Media Monday: John Connolly

One of the best things about my old boss is that we appreciated the same kind of books. We both liked mysteries, and even more than that, we both liked mysteries with a bit of a twist. Cue John Connolly. My boss comes in one day and tells me about a new book his Dad had picked up. His Dad lives out on the Cape somewhere and loves to grab paperbacks from the dump. He would collect a few dozen, read them, and bring them back to the dump for the next person to enjoy. And if they’re really good books, he saves them for his kid when he comes to visit. (Being that the guy lives on the Cape, you already know that summertime is great for visits.) So my boss comes back from one of these trips and tells me about a new find. “Every Dead Thing” by John Connolly. So of course, seeing as how he’s had some great recommendations before, I pick it up at my local (literally across the street, that’s how local it is) used book shop and give it a go.

“Every Dead Thing” is the story of Charlie Parker, a former New York City police officer turned private detective dealing with the murder of his wife and daughter at the hands of a sadistic serial killer. Ok, so far it’s par for the course, right? It gets better though. He enlists the help of a semi-retired hitman named Louis (pronounced Lou-ee, sans the s) and his boyfriend, a semi-retired burglar named Angel. See how we’re embarking on new territory here? Charlie and his band of misfit toys work together (and sometimes apart) over the course of 11 books (with #12 set for release in October) on various cases that often turn personal for at least one of the three main guys. Oh, and there’s a paranormal twists in every book. A good vs. evil theme emerges though the lines are blurred and unsettled. And the good vs. evil is in the quite literal sense of angels and demons featuring prominently. The beauty of his writing is how he works God and the Devil into the story. While the theme is self-evident it occurs alongside the main story which is often gritty and film noir-esque.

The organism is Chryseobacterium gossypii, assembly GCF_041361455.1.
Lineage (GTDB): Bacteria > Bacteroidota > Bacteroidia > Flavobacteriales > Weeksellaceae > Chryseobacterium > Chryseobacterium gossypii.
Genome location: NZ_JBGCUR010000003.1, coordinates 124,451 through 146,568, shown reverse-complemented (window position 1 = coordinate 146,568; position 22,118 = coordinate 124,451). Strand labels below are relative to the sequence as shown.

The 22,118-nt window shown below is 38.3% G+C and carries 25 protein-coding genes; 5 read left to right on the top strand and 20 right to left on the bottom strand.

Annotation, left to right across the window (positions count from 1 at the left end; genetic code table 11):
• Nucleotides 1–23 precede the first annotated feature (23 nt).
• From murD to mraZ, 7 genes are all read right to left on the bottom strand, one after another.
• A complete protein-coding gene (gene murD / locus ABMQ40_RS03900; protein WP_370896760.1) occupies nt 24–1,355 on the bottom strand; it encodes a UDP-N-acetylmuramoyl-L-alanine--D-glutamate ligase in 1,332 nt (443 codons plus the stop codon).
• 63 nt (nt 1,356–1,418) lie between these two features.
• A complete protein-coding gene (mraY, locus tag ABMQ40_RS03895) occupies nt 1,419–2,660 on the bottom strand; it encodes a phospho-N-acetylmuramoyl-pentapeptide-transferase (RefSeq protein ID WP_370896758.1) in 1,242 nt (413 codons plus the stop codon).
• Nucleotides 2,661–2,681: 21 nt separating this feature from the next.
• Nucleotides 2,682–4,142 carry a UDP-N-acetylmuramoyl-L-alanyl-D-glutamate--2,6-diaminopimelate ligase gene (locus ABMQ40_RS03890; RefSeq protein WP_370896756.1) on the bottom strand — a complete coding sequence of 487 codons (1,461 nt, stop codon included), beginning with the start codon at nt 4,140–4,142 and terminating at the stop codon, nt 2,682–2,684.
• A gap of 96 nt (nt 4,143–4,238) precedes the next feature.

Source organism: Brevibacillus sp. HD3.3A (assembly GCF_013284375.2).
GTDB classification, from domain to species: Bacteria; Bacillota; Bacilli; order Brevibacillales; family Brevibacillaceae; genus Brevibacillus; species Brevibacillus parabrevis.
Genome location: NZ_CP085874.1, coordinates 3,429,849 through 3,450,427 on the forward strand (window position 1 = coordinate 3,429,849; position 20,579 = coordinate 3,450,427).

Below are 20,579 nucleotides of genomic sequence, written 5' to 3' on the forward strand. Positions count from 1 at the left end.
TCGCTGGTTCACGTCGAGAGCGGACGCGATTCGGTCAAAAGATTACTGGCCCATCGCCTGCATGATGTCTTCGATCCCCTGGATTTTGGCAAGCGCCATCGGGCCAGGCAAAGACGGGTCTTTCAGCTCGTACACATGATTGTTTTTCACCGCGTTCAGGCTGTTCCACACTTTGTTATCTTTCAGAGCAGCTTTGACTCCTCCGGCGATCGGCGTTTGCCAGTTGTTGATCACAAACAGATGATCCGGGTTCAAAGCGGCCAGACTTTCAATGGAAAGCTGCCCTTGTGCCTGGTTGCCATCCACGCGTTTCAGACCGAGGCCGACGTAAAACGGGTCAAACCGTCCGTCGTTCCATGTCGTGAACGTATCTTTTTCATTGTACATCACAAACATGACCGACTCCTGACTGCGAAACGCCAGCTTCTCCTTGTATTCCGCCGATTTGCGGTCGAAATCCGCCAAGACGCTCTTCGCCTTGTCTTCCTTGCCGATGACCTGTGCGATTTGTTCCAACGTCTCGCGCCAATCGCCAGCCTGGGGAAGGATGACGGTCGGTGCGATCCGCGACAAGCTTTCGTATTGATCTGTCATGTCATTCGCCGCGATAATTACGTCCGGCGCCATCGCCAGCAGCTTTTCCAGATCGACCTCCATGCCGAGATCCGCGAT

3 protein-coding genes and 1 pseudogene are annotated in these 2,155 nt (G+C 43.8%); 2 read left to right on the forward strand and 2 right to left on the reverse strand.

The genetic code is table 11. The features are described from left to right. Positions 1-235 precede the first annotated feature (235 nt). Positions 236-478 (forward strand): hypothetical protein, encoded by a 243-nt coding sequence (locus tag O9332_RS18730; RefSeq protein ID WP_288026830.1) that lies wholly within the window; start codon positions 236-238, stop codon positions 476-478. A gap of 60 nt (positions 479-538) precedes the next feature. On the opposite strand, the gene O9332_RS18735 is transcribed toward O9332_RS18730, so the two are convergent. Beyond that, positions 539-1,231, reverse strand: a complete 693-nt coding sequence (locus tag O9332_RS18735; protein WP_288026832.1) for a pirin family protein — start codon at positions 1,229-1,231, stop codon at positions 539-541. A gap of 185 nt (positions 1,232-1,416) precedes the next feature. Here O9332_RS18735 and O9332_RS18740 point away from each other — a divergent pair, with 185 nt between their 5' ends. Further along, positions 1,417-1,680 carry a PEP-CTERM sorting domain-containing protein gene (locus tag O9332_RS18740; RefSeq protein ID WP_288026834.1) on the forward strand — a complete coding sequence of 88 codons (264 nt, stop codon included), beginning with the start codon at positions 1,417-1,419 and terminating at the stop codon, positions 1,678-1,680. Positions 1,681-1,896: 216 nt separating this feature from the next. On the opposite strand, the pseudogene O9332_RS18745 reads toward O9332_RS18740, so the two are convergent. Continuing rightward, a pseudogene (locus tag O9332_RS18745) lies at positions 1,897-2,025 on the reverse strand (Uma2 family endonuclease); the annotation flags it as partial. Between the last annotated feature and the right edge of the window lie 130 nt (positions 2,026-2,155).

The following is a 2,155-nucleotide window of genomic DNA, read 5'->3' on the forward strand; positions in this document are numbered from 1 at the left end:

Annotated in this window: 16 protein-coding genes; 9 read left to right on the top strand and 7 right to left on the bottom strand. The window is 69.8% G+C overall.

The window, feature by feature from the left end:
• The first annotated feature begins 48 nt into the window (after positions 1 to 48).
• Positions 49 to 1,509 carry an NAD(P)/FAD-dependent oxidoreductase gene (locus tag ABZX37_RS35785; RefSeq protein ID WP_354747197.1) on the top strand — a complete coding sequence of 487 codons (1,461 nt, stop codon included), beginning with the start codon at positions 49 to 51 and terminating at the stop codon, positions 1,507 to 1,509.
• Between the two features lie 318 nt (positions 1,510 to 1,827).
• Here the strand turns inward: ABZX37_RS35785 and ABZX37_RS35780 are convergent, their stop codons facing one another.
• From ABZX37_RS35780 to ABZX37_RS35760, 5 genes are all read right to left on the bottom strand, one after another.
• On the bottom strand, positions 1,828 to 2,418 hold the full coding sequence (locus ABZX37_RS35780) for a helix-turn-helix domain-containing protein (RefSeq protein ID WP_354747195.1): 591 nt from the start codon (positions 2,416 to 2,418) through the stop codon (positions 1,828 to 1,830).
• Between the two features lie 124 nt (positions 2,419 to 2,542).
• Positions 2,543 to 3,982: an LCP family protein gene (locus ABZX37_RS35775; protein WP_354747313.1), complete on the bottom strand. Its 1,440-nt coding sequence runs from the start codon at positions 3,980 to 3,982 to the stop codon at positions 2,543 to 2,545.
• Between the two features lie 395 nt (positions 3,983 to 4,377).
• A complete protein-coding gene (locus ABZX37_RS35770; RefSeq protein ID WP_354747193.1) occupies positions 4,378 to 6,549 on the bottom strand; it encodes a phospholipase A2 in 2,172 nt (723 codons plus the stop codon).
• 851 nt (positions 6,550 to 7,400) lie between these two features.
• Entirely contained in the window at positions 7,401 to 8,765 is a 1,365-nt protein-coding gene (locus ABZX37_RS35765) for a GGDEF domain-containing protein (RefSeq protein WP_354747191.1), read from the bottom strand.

As a bonus to the already interesting stories is the humor embedded in the relationship our 3 anti-heroes. Even in the most dire of circumstances, a quip from Angel breaks the tensions and reminds the reader that this isn’t just a book, its real life. For after so many journeys together, from Maine (a primary locale) to Louisiana, and South Carolina to Europe, one can’t help but feel enmeshed in the lives of these familiar friends.

John Connolly has branched out from the Charlie Parker series as his career has grown.

You can learn more about John Connolly at his website and follow him on twitter if you so desire.

Frightful reading, friends!


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